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The Baja Peninsula is the 775 mile long tail that extends out below the State of California and is separated from Mainland Mexico by the Colorado River and the Gulf of California.
It is generally considered to be a backwater of Mexico by the Mainlanders. A dusty, undeveloped, and isolated part of the country.
It is popular among the gringo crowd just north of the border and is particularly popular among the surfer crowd, a much more affordable and “freer” version of California to the north.
Among overlanders it is also considered to be a much more gentle introduction to Mexico: less populated, less stressful, less hassles, more English.
We opted to start our overland journey in Baja for those reasons as well as because it is supposed to be absolutely beautiful.
The border area has a somewhat bad reputation so we headed straight out of Tijuana (more about our border crossing) and made a run for the coast with the goal of getting a few hours south by nightfall.
You quickly hit your first toll roads—yep, in Mexico now!
The drive along the coast is absolutely stunning. Rugged, beautiful, with commanding views of the Pacific Ocean. It rivals anything you’d see along the California Coast, just more rustic and much cheaper.
A few hours south of the border we arrived in Ensenada and headed around the corner to the angular peninsula known as La Bufadora.
We had a rough idea of a campsite thanks to the amazing website ioverlander.com (our go to resource) but we forgot to note the GPS coordinates so we had to resort to old fashioned asking around.
After driving through the narrowest little street market I’ve ever driven through, we made a u-turn and headed back up the hill to a place known as Camp 7. A perfect first night in Mexico for only 70 pesos (less than $5).
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Telcel Data Plan on Locked Phone
The following we day we returned to town to try and get my cellphone squared away with a new SIM card and phone number with Telcel.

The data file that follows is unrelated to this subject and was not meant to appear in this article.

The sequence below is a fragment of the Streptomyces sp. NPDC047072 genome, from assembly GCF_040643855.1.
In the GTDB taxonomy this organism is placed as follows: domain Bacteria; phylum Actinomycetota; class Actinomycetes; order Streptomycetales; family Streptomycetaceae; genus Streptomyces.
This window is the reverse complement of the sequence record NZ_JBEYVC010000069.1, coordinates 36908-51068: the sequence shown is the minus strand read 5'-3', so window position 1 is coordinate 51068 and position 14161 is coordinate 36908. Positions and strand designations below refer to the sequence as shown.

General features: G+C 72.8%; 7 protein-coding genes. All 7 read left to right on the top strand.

Grabbing a new SIM card was easy enough, but then the young guy assured me that even though my phone is semi-blocked (thanks Verizon!) in that it allows SMS and Phone calls with any SIM card around the world, it will NOT allow data.
He messed with the APNs in the phone and got it set up with a plan for just 200 pesos for 200mb data, and unlimited Facebook, Twitter, and WhatsApp… To my utter shock, I began receiving notifications on my locked phone.
We left the store and the phone refused to receive any notifications… We went back in and showed him. And lost another few hours messing with it.
In the end it never really did work. Sometimes it seemed to work, but mostly it never worked. I didn’t have any expectation that they code unblock it, but I figured I would try for a measly 200 pesos. You can get your phone actually unlocked but you’ll need to leave it with them for a few days, and we didn’t plan to stay put that long.
We headed out to the Rancho San Carlos Hot Springs, which required a few water crossings on this long dirt road, thinking we may want to camp there. They were charging something ridiculous like 250 pesos to camp and on top of that both their WiFi and their showers recently broke. They refused to negotiate so we just headed back out to Ensenada.
Beach Camping in Ensenada
We opted to stay at an expensive RV park just outside of town so we could see what the difference was between a cheap place at 70 pesos and this.
We stayed at the Villarino RV Park which had beach access and water and electricity at the site for 290 pesos. Four times more expensive than the previous night.
After just two nights in Mexico we were scheduled to take on a three week house sit located high in the San Pedro Martir mountains.
Traveling to Baja California on your next trip? Book the perfect room on Booking.com today!
Mexico Travel Guide
Read Next: My Mexico Travel Guide, Tips, and Resources
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